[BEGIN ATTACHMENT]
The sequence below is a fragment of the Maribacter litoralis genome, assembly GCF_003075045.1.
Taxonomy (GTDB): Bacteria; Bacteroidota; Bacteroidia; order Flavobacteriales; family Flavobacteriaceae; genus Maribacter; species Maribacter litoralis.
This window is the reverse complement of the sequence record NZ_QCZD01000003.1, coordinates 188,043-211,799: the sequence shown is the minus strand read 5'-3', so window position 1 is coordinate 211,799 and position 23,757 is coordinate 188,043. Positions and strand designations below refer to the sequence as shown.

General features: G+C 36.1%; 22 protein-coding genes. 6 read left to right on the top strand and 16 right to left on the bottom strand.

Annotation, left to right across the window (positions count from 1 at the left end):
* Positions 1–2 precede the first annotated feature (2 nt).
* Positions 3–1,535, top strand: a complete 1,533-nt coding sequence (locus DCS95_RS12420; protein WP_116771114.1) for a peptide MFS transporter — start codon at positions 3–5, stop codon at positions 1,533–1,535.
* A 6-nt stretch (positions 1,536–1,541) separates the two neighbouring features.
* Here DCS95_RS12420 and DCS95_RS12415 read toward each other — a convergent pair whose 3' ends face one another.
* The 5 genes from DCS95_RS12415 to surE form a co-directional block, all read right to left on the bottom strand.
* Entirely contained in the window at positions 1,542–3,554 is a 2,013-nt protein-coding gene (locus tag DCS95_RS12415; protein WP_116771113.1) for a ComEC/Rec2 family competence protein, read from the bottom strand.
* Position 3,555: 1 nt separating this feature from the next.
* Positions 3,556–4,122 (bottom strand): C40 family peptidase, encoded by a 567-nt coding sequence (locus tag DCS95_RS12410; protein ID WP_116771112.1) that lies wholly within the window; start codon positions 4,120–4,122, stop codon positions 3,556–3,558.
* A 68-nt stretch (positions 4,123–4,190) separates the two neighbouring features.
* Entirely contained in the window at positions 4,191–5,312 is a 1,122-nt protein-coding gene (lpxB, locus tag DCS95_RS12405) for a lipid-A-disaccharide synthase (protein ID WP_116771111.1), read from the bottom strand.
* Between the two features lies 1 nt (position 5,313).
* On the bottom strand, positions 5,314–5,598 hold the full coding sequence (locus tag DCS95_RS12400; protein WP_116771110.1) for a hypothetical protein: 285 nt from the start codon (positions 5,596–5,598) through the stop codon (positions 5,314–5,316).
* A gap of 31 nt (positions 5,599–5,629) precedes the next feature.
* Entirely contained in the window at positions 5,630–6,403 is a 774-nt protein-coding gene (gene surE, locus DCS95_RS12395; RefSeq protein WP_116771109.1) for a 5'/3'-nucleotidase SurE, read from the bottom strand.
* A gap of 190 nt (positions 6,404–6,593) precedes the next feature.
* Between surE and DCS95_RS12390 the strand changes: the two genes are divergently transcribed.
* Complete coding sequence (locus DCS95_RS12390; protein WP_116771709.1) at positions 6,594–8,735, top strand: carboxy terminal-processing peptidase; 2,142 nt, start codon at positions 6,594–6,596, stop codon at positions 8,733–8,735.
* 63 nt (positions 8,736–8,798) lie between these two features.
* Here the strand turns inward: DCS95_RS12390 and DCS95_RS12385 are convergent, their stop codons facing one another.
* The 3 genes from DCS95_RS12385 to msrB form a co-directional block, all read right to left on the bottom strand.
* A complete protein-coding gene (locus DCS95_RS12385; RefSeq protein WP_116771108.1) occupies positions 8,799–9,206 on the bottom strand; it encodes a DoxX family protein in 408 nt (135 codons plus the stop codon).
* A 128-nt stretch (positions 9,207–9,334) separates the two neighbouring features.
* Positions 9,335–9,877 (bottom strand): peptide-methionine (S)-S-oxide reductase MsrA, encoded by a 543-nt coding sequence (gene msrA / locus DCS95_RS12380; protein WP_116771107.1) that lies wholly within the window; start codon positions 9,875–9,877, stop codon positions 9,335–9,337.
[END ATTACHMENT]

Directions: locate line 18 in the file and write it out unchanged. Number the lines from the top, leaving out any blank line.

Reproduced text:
* A gap of 31 nt (positions 5,599–5,629) precedes the next feature.